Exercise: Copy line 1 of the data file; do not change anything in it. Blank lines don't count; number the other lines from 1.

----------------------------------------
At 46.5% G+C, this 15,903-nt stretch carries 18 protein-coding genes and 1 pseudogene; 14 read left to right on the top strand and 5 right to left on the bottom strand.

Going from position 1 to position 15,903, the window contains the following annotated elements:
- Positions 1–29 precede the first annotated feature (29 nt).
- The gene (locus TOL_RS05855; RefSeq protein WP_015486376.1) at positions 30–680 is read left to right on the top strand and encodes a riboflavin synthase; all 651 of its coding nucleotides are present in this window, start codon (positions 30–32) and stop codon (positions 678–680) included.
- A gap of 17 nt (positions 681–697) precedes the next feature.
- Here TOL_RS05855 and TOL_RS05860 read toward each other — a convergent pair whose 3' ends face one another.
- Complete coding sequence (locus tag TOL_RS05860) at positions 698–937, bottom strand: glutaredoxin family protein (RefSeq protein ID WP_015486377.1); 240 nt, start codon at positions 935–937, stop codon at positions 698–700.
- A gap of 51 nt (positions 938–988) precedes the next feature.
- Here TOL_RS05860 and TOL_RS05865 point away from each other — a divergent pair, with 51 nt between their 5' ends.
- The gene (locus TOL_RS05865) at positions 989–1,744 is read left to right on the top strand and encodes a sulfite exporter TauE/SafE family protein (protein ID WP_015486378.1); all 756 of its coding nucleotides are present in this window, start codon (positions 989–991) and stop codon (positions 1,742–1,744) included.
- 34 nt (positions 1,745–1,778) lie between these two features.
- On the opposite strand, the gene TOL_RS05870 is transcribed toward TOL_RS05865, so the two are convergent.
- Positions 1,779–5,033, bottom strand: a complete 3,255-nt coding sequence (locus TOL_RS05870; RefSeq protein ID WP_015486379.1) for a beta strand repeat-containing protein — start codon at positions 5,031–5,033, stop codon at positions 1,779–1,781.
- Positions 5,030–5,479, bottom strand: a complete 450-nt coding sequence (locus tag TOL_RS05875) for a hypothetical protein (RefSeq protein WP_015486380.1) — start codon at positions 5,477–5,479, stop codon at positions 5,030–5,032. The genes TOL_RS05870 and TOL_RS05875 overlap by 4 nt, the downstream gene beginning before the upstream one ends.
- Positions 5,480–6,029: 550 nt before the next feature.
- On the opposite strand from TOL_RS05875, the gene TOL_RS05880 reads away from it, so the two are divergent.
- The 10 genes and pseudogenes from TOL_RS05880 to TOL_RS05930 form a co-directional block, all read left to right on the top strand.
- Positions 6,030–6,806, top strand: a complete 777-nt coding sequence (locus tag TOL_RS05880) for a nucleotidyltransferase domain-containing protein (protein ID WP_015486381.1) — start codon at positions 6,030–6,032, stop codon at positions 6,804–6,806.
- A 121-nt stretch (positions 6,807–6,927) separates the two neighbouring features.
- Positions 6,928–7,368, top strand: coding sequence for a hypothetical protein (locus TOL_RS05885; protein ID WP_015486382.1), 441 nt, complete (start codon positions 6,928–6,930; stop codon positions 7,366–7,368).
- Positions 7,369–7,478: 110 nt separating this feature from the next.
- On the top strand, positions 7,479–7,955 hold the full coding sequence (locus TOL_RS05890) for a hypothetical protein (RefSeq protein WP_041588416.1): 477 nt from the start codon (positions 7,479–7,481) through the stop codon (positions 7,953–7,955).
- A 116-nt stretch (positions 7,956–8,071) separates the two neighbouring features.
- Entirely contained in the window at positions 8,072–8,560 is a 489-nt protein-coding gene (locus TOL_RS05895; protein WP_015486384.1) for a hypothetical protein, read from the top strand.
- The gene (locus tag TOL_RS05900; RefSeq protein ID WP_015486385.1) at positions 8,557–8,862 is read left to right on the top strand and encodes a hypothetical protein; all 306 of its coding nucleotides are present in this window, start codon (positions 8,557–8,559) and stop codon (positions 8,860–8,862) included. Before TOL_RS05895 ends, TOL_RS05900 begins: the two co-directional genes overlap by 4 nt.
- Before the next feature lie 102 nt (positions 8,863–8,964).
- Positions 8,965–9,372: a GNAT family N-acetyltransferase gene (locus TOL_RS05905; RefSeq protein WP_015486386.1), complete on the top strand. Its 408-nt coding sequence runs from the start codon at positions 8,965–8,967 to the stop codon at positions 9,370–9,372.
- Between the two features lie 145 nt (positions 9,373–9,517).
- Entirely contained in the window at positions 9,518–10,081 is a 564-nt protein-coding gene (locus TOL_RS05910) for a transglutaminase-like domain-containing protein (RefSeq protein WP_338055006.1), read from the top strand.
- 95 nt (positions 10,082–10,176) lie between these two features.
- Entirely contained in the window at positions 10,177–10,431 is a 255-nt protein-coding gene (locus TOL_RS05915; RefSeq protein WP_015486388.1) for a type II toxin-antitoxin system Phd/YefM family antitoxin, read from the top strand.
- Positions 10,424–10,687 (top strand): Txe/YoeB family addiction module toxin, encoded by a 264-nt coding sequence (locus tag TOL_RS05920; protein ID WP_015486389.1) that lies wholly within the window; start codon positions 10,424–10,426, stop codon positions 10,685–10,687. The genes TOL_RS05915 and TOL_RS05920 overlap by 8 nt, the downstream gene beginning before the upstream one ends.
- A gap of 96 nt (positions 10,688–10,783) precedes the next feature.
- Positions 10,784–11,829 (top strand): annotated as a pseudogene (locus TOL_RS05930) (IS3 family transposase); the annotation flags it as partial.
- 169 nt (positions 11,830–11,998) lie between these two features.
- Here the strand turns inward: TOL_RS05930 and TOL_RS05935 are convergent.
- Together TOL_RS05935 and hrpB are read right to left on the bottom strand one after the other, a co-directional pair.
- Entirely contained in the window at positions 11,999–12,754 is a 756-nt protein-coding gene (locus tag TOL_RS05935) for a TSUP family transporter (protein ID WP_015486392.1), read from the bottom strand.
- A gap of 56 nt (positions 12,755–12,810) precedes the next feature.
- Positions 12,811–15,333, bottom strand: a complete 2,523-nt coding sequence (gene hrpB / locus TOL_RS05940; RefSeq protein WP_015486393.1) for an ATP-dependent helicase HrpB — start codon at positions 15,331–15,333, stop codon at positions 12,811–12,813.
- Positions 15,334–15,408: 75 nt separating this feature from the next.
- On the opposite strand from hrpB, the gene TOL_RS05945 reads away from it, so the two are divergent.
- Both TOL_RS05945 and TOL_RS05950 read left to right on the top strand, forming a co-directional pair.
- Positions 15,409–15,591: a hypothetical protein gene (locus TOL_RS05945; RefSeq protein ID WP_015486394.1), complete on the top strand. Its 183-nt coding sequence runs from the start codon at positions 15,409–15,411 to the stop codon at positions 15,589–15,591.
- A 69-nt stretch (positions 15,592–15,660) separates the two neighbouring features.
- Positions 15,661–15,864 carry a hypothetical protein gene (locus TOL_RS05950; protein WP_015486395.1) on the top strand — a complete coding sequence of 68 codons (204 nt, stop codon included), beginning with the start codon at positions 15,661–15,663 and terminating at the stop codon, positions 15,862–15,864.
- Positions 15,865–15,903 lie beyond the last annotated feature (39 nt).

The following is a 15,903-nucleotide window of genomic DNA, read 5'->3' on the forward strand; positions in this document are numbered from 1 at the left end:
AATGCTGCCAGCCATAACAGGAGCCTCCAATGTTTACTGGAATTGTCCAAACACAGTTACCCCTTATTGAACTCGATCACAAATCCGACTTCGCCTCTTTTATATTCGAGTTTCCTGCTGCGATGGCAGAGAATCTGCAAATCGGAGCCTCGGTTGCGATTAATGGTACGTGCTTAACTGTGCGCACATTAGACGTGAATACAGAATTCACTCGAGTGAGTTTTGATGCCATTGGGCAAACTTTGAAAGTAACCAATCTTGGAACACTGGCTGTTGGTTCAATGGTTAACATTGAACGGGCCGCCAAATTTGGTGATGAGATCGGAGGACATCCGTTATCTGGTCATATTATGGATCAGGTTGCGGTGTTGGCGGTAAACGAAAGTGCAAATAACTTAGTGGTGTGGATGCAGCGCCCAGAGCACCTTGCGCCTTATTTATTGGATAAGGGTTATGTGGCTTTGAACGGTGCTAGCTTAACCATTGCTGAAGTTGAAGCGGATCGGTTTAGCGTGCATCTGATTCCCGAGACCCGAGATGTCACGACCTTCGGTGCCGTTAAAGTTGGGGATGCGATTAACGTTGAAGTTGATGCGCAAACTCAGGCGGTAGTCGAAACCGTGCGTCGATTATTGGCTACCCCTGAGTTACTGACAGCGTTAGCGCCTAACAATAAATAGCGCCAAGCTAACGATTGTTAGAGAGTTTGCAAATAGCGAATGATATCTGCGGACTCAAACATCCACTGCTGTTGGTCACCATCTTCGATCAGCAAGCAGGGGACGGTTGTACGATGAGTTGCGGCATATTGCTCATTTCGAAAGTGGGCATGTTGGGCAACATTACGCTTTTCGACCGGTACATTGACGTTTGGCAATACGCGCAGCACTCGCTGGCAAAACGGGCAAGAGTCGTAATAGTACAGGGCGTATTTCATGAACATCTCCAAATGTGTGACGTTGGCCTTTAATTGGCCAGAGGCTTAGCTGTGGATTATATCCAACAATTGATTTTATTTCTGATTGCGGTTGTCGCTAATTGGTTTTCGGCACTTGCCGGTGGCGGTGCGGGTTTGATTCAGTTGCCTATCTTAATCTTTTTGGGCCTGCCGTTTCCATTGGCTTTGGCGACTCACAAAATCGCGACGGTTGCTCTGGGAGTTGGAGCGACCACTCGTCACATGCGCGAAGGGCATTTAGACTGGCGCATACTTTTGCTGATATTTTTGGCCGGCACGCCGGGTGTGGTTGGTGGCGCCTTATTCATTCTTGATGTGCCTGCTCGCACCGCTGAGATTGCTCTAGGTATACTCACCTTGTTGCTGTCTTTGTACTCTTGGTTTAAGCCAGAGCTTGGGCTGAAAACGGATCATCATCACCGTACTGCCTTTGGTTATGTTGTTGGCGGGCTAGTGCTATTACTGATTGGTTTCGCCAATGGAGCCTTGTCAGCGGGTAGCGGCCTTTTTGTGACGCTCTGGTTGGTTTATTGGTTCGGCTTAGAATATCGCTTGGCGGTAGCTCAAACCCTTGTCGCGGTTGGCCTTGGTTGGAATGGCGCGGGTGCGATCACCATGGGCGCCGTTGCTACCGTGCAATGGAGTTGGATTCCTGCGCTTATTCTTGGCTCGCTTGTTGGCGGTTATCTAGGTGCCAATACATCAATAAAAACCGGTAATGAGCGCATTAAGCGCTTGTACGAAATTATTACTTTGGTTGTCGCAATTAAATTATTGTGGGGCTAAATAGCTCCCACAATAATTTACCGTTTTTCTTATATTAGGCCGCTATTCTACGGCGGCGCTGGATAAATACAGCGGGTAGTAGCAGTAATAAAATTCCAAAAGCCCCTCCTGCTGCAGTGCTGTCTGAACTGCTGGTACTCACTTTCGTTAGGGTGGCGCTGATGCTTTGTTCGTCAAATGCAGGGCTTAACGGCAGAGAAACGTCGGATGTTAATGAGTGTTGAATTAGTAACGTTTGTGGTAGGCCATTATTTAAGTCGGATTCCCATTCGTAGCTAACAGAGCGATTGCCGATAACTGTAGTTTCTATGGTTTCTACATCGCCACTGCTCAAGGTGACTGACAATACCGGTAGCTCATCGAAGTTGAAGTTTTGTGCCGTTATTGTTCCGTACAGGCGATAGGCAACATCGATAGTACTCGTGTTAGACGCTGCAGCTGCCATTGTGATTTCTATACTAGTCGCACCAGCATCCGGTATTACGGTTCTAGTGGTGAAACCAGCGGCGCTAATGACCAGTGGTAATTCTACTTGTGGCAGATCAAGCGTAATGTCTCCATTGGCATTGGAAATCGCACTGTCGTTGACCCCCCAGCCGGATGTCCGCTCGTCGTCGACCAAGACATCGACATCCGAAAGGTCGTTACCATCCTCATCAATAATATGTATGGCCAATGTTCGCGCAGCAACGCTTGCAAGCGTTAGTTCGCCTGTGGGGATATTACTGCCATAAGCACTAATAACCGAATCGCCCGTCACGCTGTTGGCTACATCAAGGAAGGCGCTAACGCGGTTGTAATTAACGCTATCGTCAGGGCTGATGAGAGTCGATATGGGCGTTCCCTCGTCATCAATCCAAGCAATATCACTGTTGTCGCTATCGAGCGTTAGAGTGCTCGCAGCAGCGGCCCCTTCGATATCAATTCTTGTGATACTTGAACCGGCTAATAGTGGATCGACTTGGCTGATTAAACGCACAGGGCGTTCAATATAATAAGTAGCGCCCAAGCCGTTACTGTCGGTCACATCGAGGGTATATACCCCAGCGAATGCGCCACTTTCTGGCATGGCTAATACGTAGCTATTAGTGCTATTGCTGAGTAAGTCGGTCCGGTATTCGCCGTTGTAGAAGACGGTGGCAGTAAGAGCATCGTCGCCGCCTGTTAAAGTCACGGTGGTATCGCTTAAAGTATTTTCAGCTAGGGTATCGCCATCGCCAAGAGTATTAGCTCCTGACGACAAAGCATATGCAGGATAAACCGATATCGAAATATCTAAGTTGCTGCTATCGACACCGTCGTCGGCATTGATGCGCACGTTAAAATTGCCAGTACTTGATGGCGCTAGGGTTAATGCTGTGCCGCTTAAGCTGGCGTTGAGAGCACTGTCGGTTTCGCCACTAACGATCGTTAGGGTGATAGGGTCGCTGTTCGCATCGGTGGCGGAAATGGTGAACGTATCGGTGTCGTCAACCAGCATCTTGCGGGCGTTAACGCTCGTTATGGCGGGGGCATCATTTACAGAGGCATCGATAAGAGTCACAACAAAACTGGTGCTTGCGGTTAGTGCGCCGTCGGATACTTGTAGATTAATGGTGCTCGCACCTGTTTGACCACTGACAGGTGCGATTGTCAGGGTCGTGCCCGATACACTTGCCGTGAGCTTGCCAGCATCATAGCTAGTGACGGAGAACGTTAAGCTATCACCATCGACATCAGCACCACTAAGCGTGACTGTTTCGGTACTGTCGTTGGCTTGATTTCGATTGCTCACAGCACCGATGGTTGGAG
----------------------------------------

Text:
At 46.5% G+C, this 15,903-nt stretch carries 18 protein-coding genes and 1 pseudogene; 14 read left to right on the top strand and 5 right to left on the bottom strand.